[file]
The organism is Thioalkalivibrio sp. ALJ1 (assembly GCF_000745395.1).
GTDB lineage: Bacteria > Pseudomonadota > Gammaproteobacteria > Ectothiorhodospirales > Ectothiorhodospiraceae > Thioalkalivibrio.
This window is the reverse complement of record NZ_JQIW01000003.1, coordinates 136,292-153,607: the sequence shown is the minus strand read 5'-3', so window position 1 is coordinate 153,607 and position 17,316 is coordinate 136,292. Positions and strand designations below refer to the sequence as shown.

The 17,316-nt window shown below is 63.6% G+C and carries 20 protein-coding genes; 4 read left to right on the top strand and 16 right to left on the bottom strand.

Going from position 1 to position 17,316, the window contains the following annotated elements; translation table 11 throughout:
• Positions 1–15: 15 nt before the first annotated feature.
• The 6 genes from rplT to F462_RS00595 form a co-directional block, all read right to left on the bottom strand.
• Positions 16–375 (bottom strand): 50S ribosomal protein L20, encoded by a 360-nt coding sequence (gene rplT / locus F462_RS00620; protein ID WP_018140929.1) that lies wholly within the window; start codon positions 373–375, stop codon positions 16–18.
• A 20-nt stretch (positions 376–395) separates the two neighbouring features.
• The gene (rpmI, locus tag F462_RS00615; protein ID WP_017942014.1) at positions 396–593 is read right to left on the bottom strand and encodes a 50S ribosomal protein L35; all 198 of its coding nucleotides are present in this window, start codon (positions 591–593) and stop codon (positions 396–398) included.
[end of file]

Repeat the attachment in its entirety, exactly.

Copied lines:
The organism is Thioalkalivibrio sp. ALJ1 (assembly GCF_000745395.1).
GTDB lineage: Bacteria > Pseudomonadota > Gammaproteobacteria > Ectothiorhodospirales > Ectothiorhodospiraceae > Thioalkalivibrio.
This window is the reverse complement of record NZ_JQIW01000003.1, coordinates 136,292-153,607: the sequence shown is the minus strand read 5'-3', so window position 1 is coordinate 153,607 and position 17,316 is coordinate 136,292. Positions and strand designations below refer to the sequence as shown.

The 17,316-nt window shown below is 63.6% G+C and carries 20 protein-coding genes; 4 read left to right on the top strand and 16 right to left on the bottom strand.

Going from position 1 to position 17,316, the window contains the following annotated elements; translation table 11 throughout:
• Positions 1–15: 15 nt before the first annotated feature.
• The 6 genes from rplT to F462_RS00595 form a co-directional block, all read right to left on the bottom strand.
• Positions 16–375 (bottom strand): 50S ribosomal protein L20, encoded by a 360-nt coding sequence (gene rplT / locus F462_RS00620; protein ID WP_018140929.1) that lies wholly within the window; start codon positions 373–375, stop codon positions 16–18.
• A 20-nt stretch (positions 376–395) separates the two neighbouring features.
• The gene (rpmI, locus tag F462_RS00615; protein ID WP_017942014.1) at positions 396–593 is read right to left on the bottom strand and encodes a 50S ribosomal protein L35; all 198 of its coding nucleotides are present in this window, start codon (positions 591–593) and stop codon (positions 396–398) included.